Better software security this way comes

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A massive transition in the way software is developed is now underway that cybersecurity professionals have a vested interest in accelerating. There are fundamentally two major security issues that arise because of the way software is developed.

The first is the use of C, C++, and assembly as the programming languages used to build applications are not memory safe. As a result, it becomes possible to access data in memory because there is no mechanism to prevent it whenever another application accesses the same memory.

While that may not seem like a pivotal security issue, it turns out access memory overflows is fairly common. A massive percentage of the vulnerabilities disclosed in the last decade have involved memory safety issues. More modern programming languages such as Rust, Go, C#, Java, Swift, Python, and JavaScript. The National Security Agency (NSA) has even now gone so far as to issue a set of guidelines that explains to developers why should be using memory-safe programming languages.

The second major software security issue of the day concerns how applications are constructed. The current predominant method for building software relies on the aggregation of software components that tend to lack distinct boundaries between them. The cybersecurity issue that gets created is it becomes relatively simple for malware to infect all the components of an application. This is why so many cybercriminals these days are so intent on trying to compromise software supply chains. Malware inserted into, for example, an upstream open-source software component can over time be easily propagated across thousands of applications.

A portable binary instruction format known as WebAssembly (Wasm) is now being advanced to  C++construct software in a memory-safe, sandboxed execution environment. The World Wide Web Consortium (W3C) drove the initial development of WASM as part of an effort to create a common format for browsers executing JavaScript code. Wasm is now being extended beyond browsers and JavaScript to enable developers to create a set of secure universal binaries that could work on any platform without modification.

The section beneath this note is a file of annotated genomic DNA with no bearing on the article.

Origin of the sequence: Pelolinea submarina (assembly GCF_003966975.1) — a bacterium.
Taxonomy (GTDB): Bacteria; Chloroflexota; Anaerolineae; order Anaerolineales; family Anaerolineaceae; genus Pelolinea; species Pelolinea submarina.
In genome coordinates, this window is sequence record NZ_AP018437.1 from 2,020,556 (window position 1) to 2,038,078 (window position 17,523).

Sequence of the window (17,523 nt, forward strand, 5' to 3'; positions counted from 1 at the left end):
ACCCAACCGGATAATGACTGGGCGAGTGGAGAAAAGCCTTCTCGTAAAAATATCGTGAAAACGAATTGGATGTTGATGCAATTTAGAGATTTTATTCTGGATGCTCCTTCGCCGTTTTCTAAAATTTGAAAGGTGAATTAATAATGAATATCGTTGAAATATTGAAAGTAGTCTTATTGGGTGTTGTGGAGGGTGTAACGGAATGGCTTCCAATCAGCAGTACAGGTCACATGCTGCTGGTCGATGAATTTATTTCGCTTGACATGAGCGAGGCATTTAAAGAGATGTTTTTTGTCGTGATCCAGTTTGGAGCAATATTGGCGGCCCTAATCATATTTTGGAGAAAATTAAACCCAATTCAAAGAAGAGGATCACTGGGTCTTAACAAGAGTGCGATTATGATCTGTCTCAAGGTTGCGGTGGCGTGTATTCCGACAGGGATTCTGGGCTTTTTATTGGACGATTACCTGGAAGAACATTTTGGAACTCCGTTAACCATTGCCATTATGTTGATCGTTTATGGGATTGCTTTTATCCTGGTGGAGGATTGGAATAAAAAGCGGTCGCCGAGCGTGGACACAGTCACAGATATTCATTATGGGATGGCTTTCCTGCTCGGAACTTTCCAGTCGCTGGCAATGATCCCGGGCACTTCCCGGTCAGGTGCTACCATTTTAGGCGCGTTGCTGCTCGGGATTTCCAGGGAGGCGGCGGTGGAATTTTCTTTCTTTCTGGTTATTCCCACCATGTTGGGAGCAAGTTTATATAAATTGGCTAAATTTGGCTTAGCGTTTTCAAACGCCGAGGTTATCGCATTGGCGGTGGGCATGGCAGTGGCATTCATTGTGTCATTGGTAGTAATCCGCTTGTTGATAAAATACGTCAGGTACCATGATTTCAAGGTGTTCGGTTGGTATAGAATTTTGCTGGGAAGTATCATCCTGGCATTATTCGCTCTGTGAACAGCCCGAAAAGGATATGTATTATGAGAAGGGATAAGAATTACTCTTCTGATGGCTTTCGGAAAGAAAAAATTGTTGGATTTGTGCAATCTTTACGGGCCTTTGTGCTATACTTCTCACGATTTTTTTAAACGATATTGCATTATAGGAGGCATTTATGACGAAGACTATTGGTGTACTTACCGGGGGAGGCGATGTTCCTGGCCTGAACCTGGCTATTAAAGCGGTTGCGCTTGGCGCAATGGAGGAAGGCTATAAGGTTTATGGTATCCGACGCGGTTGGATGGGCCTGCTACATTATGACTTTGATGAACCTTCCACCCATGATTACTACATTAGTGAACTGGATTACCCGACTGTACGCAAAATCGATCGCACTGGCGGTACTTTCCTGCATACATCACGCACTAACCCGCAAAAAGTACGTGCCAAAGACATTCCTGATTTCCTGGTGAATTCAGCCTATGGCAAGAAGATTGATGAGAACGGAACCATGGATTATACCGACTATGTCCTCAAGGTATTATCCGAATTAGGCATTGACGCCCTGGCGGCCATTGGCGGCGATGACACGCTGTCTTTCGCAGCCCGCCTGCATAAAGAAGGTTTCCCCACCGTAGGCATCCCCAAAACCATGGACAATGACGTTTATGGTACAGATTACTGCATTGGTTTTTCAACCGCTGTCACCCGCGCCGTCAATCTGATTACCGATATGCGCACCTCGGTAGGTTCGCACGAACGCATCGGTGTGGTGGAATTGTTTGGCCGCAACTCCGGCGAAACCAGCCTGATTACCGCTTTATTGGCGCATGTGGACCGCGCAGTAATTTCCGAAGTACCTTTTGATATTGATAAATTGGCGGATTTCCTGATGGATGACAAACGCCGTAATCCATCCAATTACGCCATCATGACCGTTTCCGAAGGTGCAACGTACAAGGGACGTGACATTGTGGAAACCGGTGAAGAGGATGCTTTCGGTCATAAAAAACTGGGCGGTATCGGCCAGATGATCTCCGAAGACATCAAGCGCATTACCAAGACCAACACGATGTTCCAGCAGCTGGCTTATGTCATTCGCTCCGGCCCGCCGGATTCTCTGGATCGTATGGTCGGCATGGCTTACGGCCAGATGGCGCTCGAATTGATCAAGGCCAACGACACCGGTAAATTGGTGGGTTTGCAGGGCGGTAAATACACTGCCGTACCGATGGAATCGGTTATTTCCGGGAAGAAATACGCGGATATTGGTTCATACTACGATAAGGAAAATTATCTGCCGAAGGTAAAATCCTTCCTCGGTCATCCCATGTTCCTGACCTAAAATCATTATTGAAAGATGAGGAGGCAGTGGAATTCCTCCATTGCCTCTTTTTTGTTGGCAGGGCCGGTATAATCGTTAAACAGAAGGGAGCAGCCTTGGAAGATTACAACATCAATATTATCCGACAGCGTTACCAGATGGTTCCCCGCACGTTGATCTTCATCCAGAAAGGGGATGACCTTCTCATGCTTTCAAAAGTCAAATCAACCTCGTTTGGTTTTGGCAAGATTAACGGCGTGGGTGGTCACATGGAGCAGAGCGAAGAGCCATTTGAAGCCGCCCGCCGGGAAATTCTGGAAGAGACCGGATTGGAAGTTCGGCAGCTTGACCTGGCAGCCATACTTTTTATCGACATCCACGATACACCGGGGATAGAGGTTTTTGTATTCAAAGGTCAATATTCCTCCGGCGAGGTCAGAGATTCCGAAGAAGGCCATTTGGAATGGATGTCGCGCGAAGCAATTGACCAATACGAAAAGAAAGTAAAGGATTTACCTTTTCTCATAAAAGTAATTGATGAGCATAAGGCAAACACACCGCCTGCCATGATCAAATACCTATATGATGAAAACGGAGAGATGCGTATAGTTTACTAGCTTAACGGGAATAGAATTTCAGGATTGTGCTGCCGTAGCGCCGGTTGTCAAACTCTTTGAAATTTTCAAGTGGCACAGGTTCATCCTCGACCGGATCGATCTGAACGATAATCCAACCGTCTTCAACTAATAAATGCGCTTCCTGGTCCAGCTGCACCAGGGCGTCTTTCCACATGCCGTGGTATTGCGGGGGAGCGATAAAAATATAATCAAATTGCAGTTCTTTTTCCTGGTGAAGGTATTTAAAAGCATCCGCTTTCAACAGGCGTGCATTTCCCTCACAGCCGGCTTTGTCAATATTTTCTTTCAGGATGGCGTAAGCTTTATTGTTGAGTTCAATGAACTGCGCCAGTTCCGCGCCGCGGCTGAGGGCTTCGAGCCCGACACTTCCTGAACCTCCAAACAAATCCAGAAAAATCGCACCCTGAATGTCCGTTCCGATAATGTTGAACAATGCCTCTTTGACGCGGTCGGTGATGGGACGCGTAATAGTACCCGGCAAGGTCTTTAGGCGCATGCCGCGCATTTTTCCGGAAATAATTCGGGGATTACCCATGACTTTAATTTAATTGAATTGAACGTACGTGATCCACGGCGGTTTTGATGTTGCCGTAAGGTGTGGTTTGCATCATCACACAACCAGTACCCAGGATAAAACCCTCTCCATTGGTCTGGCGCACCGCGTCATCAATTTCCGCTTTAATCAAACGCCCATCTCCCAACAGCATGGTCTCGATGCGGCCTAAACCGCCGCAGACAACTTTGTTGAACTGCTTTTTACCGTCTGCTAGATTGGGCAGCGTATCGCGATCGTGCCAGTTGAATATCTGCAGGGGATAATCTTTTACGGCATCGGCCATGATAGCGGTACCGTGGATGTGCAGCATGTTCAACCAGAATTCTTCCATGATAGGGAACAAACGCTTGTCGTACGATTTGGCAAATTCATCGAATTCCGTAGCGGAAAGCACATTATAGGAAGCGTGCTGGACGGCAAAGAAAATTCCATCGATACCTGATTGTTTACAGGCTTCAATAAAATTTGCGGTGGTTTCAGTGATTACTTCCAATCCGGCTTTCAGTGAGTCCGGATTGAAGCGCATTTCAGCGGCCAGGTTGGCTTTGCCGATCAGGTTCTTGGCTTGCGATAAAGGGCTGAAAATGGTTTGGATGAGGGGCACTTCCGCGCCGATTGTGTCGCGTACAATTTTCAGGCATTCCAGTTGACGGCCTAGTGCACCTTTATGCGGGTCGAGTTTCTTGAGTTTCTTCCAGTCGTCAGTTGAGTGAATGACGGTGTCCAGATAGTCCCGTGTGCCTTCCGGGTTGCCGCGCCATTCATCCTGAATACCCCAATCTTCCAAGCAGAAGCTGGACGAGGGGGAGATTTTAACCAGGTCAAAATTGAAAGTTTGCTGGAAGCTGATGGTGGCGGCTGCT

Naturally, it may take a while for Wasm to gain traction and for applications written in C, C++, and assembly to be replaced by applications that don’t have nearly as many vulnerabilities. However, cybersecurity professionals can play a pivotal role in accelerating that process first by identifying applications written in older programming languages running in production environments and then encouraging developers to start becoming more familiar with Wasm. There is still work to be done to make Wasm more easily accessible to the average developer but by the time a development team completes an application they start building now a wide range of platforms for running these applications should be generally available next year.

The current software security mess that the IT industry finds itself in is not a hole that was dug overnight. It will take years of effort to move beyond it. In the meantime, cybersecurity professionals should take some comfort in the fact that software developers are not just owning up to these issues but are now also doing something meaningful to address them that goes well beyond creating another patch that needs to be deployed whenever someone has the time to install it.

Of course, there will always be no shortage of cybersecurity issues that need to be addressed. However, it’s apparent that as software development continues to evolve, the IT industry as well may soon stop being its own worst enemy.

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